Theatre Review: Carousel, 5 October, Festival Theatre, Edinburgh

7 Oct

This week Edinburgh’s Festival Theatre hosts one of its most sumptuous productions of the season as Rogers and Hamerstein’s classic Carousel takes to the stage.

Led from behind by Lesley Garrett in the role of the bustling, resourceful and fun-loving Nettie Fowler this truly is a first class production worthy of its West End credentials. It tells the story of Julie Jordan, the penniless New England mill-worker who becomes involved with merry-go-round barker and all round bad boy Billy Bigelow.

While her best friend Carrie opts for the safe option choosing enterprising and reliable fisherman Enoch Snow, Julie sacrifices her job and respectability to loiter around the deserted fairground with Bigelow. The influence of falling cherry blossom and the ocean-side stars lead them both to wondering how it would be if they let themselves fall in love.

Visually this production ticks all the right boxes. The principle performances are note perfect and dominating with particular credit due to Lauren Hood in the role of the lovable and naïve Carrie Pipperidge. Garrett owns the stage with her verve and energy bearing testimony to her position as “the nation’s favourite soprano” and the atmosphere in the auditorium was electrified by her powerful rendition of “You’ll Never Walk Alone” was truly moving.

Inspired choreography and innovative stagecraft also bring the musical to life combining the Mary Poppinsesque scenery of golden age Holywood with cutting edge special effects. The opening carousel illusion is particularly clever.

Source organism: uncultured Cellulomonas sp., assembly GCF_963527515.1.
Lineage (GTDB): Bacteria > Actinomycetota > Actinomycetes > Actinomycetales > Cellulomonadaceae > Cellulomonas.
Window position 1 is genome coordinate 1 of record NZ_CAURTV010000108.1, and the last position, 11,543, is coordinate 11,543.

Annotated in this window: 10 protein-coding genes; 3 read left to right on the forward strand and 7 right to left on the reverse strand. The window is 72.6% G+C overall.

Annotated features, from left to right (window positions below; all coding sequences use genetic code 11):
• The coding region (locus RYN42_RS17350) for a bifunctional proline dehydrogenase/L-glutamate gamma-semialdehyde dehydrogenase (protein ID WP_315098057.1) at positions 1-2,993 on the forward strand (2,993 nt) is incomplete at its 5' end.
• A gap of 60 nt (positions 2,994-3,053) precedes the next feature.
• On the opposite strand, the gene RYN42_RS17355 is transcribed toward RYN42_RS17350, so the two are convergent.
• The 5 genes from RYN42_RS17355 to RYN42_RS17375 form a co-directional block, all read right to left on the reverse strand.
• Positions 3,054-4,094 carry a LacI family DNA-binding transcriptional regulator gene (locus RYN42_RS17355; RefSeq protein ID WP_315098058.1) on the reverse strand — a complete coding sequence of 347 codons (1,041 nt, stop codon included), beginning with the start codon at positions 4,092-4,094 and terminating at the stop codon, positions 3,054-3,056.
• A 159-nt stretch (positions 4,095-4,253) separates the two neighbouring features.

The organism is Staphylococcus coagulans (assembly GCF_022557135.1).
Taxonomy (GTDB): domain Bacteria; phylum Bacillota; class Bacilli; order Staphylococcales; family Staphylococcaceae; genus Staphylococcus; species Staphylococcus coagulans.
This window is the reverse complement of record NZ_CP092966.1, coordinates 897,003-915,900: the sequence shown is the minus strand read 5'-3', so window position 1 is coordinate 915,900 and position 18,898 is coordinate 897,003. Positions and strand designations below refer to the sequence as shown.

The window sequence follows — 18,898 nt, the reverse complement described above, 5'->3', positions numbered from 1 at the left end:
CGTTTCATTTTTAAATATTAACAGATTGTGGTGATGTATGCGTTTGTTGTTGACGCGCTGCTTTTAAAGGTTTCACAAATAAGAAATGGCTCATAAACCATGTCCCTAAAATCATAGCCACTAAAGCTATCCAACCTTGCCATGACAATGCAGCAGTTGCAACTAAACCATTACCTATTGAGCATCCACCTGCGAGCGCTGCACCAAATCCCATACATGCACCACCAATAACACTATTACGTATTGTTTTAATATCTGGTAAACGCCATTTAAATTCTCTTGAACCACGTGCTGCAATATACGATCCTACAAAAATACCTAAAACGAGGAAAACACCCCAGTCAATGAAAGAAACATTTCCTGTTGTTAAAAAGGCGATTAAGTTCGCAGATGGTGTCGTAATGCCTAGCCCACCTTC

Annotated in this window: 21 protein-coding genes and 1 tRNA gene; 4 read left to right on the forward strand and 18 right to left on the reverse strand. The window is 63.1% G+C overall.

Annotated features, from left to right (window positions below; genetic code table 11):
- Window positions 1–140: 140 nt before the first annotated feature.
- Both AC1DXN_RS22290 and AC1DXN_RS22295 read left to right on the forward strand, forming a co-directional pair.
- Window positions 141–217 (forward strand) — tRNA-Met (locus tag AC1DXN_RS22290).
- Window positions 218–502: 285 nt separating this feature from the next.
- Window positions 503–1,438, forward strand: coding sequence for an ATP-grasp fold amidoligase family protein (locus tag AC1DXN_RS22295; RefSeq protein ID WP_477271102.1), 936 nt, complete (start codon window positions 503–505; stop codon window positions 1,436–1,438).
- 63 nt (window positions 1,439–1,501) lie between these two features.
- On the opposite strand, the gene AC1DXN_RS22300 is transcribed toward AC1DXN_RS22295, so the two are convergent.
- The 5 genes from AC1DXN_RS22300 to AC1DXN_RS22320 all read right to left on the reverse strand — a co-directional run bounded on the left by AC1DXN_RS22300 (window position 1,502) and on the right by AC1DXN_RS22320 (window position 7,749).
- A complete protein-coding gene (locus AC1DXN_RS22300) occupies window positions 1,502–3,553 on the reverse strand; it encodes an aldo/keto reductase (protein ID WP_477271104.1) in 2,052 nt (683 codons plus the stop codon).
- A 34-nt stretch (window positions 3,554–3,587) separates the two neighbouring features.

Despite all the spectacle however it is difficult to resist a sense of bitter disappointment in the writing. Rodgers and Hammerstein are after all the duo who brought us Oklahoma! and The Sound of Music, productions with heartfelt genuine stories at their core. In comparison Carousel is all glitz and no substance. A lack of character development and sophisticated plot leave the musical stumbling through a two and a half hour run with little structure.

At the end of the day though this is musical theatre and allowances must be made for neat endings and unexplained changes of heart. Forget dramatic irony and story-telling excellence. Carousel is all about the razzle dazzle and this it delivers in spades.

Review by Katie Smyth

Until Saturday 10 October

Find out more about Carousel at the Edinburgh Festival Theatre website.

Edit on 8 September: Title changed from ‘King’s Theatre’ to ‘Festival Theatre’


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